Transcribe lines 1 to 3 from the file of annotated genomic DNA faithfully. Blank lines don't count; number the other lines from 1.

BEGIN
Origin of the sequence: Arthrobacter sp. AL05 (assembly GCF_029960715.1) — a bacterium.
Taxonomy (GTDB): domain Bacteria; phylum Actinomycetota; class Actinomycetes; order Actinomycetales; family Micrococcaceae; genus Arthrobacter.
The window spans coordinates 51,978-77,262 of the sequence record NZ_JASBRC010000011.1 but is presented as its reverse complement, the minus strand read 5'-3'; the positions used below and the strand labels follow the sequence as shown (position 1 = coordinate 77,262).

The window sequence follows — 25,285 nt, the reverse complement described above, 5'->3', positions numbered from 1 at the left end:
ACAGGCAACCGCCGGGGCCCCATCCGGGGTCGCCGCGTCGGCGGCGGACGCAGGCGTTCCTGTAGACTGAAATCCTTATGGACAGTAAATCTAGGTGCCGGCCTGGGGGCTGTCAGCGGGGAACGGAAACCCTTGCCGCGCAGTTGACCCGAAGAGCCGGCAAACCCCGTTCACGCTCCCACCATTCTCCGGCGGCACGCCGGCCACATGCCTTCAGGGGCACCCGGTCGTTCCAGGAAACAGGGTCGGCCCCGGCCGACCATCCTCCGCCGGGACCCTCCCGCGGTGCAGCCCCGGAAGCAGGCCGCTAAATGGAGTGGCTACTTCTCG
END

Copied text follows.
Origin of the sequence: Arthrobacter sp. AL05 (assembly GCF_029960715.1) — a bacterium.
Taxonomy (GTDB): domain Bacteria; phylum Actinomycetota; class Actinomycetes; order Actinomycetales; family Micrococcaceae; genus Arthrobacter.
The window spans coordinates 51,978-77,262 of the sequence record NZ_JASBRC010000011.1 but is presented as its reverse complement, the minus strand read 5'-3'; the positions used below and the strand labels follow the sequence as shown (position 1 = coordinate 77,262).